Don’t drink  skim milk,  the skimming process makes the nutrients in milk (such as calcium) more difficult to absorb. You don’t want that. And secondly, TPA gets skimmed right off in the skimming process. 

    For raw milk, you’ll have to go off the commercial grid to find a local dairy farmer who sells unpasteurized, unhomogenized milk. And for your extra effort, you’ll be richly rewarded with conjugated linoleic acid (CLA)–an essential fatty acid that’s abundant in raw milk, but not commercial milk.

    CLA has been shown to help reduce abdominal fat, reduce progression of osteoporosis, and boost the immune system while lowering triglycerides and diabetes risk. I recommed Ultra CLA from Metagenics. It has 1,000 mg/2 softgel tablets. www.DrJeffreyTucker.meta-ehealth.com 

    I often recommend Ultra CLA to my female clients that want to remove belly fat!

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    Fat Burning Products

    Are there supplements that can help your body utilise more fat for fuel? The answer is yes. This certainly helps as part of a weight management plan. My job is to help you find the best ‘fat burning’ supplement.

    Taking a fat-burning product without first having in place a properly structured exercise program that includes plenty of aerobic exercise, and a well-balanced eating plan is a complete waste of time. That’s because the effect of even the best of these formulations is relatively small compared to exercise and diet; moreover, some of the commonly used ingredients in these products only exert any (small) effect when combined with exercise.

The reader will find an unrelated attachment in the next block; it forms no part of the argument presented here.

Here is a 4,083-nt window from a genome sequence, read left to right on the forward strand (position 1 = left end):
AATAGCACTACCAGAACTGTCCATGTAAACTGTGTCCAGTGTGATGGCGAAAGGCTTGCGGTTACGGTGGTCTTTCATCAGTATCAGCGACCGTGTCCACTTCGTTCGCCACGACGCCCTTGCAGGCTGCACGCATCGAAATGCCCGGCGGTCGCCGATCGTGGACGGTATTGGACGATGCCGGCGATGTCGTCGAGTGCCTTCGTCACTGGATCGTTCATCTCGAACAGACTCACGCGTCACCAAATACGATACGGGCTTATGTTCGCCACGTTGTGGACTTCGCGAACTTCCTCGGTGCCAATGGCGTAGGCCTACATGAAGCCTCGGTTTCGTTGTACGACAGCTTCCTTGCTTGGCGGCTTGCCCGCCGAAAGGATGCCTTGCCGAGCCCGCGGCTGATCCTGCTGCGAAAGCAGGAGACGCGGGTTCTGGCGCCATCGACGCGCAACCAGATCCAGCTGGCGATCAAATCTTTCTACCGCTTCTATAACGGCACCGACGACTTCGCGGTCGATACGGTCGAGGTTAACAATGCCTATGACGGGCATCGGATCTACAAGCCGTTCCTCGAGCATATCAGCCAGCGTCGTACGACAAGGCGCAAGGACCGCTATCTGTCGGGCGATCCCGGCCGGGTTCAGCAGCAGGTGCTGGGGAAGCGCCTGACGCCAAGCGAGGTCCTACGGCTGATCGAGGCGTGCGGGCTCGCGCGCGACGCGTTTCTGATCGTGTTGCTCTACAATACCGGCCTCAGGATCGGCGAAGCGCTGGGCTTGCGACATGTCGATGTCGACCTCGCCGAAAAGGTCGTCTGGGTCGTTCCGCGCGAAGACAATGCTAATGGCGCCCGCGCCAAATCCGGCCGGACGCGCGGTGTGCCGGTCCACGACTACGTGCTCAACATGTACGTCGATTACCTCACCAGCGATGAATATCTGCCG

Ingredients that may be useful include:

    • Caffeine (from various sources including guarana). Caffeine doesn’t appear to increase fat burning per se, but it can help to significantly prolong endurance exercise and reduce the perception of effort, encouraging longer workouts, thereby increasing fat oxidation.
    • Conjugated Linoleic acid or CLA for short – a naturally occurring fat for which there is plenty of evidence of fat-burning enhancement;
    • B-vitamins – involved in all aspect of energy metabolism;
    • Citrus Aurantium an extract from oranges;
    • Green Tea extract – research has demonstrated increased 24-hour energy expenditure, but it is unclear if brewed green tea leaves will do anything similar. Research on rodents also suggests improved fat use and endurance but not yet supported in humans. Research is ongoing.

    Ingredients for which evidence is either lacking, very patchy, or which should be avoided for other reasons include:

    • L-carnitine – very popular as L-carnitine is known to help the transport of fatty acids into cells for oxidation. However, numerous large and well controlled studies have found no benefits for taking L-carnitine;
    • Ephedra/Ephedrine – naturally occurring alkaloids found in plants; effective but banned by sporting bodies such as the IOC and with the added risk of potentially fatal side-effects;
    • Hydroxy Citric Acid (HCA) – a small molecule found in low concentrations in some plants, especially fruits; early studies in rodents looked promising, but very little evidence to date of any benefit in humans;
    • Pyruvate – no substantive evidence to support this supplement’s role as a fat loss agent

    I recommend:

    UltraMeal Rice or UltraMeal Whey (Metagenics) shakes – 2 scoops twice daily

    Ultra CLA (Metagenics) – 2 soft gels daily

    Green Tea 600  (Xymogen)- 1-2 capsules daily

    Protein Fusion or UltraMeal Bars are excellent snacks as well.